Last week, shockwaves were sent through Disney and the entertainment industry when the company announced that longtime Marvel Studios executive Victoria Alonso was leaving the company. At first, it wasn’t shared why she was leaving, only that Alonso and Disney were parting ways. Disney and Alonso had worked closely together for more than a decade. However, not long after Alonso’s exit, things quickly devolved. It was revealed that Alonso was fired for what Disney claimed was a “breach of contract.” Alonso’s representatives fought back, and said that Ms. Alonso was considering pursuing legal action against the company.
According to Disney, Ms. Alonso was terminated because of her work on the Oscar-nominated film, Argentina, 1985. Alonso’s contract did not allow her to work with other studios while working for Marvel. Argentina, 1985 was made by Amazon Studios and was close to Alonso’s heart, as she was born and raised in Argentina. However, Alonso is disputing Disney’s claim. Ms. Alonso’s reps have said that she spoke to Disney about working on the film, and they gave her their blessing. She would not have worked on the film if Disney did not agree to it.
Furthermore, Ms. Alonso’s reps claim that the Marvel executive was being punished because she criticized Disney.
“Victoria, a gay Latina who had the courage to criticize Disney, was silenced. Then she was terminated when she refused to do something she believed was reprehensible.”
At first, they did not say what that “reprehensible” thing was. However, we are now learning that it reportedly had something to do with the newest film in the Marvel Cinematic Universe, Ant-Man and the Wasp: Quantumania. Sources who spoke to The Hollywood Reporter, Disney had asked Alonso to blur out references to gay pride in the film, so it could be released in Kuwait. Alonso refused to do so.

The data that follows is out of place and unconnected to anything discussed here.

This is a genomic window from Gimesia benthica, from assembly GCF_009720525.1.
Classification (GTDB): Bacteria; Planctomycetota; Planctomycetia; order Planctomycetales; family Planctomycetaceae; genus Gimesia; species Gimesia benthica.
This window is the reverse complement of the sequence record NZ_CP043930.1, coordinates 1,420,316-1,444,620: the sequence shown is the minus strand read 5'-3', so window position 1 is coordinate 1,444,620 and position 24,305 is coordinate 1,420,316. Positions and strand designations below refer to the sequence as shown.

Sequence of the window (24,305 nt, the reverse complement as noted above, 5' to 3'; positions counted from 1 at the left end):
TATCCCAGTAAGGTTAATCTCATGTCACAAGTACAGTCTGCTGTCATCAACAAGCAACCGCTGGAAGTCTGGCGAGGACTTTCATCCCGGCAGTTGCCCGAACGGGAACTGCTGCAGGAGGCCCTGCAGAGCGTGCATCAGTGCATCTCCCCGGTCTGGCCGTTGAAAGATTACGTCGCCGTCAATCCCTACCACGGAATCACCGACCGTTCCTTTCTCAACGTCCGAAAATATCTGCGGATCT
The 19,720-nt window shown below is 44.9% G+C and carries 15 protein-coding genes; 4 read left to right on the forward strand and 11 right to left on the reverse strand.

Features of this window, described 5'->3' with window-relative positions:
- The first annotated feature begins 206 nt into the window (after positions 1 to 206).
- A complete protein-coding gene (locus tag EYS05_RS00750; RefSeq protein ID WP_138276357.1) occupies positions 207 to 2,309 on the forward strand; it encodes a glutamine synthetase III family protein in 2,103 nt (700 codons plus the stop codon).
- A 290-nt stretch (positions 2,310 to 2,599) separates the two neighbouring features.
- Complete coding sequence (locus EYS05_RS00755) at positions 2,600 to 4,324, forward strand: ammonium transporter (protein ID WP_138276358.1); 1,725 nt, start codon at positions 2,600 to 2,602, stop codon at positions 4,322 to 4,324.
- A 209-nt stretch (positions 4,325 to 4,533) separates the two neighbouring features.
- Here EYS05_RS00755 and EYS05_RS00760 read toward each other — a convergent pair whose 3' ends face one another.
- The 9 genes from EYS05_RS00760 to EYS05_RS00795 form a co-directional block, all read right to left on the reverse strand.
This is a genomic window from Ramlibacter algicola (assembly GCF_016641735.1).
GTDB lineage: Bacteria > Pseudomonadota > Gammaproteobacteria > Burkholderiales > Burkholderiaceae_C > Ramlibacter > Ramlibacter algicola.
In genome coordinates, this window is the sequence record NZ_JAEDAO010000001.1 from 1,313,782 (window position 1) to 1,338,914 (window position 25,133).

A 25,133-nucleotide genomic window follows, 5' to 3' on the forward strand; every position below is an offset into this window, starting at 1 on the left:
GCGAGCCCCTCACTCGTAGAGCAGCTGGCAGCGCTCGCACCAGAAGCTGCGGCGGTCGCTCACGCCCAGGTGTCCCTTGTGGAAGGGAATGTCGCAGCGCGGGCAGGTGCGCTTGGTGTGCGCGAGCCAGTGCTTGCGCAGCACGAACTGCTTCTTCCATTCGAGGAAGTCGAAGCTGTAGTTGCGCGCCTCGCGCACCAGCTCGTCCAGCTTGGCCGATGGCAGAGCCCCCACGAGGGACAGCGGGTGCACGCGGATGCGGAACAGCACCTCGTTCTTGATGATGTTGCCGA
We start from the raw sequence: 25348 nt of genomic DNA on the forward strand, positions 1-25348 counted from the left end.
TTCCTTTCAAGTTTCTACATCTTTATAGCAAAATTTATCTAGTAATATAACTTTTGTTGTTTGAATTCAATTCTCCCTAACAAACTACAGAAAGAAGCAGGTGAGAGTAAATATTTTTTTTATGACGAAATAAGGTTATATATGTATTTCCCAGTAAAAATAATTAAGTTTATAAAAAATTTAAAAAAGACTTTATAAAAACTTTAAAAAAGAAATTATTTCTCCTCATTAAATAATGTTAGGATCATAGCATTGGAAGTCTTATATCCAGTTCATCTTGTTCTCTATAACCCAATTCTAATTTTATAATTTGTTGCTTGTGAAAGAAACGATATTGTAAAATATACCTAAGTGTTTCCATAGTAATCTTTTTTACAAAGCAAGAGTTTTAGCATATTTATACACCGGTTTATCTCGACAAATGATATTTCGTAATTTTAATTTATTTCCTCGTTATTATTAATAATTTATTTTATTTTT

In January, as Ant-Man and the Wasp: Quantumania was being readied for release, word came down that Marvel executives wanted an editor to blur a storefront window that featured rainbow decorations and the word “Pride” for the version of the film to be released in Kuwait, which has restrictive anti-LGBTQ laws. The storefront was shown in two brief scenes in which Scott Lang (Paul Rudd) walked down a San Francisco street.
The Quantumania request reached Alonso, whorefused to have her team make the edit as part of her duties overseeing visual effects and postproduction at Marvel, insiders say. Marvel then went to an outside vendor to see the edit through.
Neither Disney nor Ms. Alonso has commented on this new information. This is not the first time that Ms. Alonso has spoken up against Disney. Last year, Alonso spoke at a GLAAD conference and called out Bob Chapek for his lack of a stance on Florida’s controversial Parental Rights in Education bill. Mr. Chapek only spoke out against the bill after receiving backlash for saying the bill wasn’t “relevant” to Disney.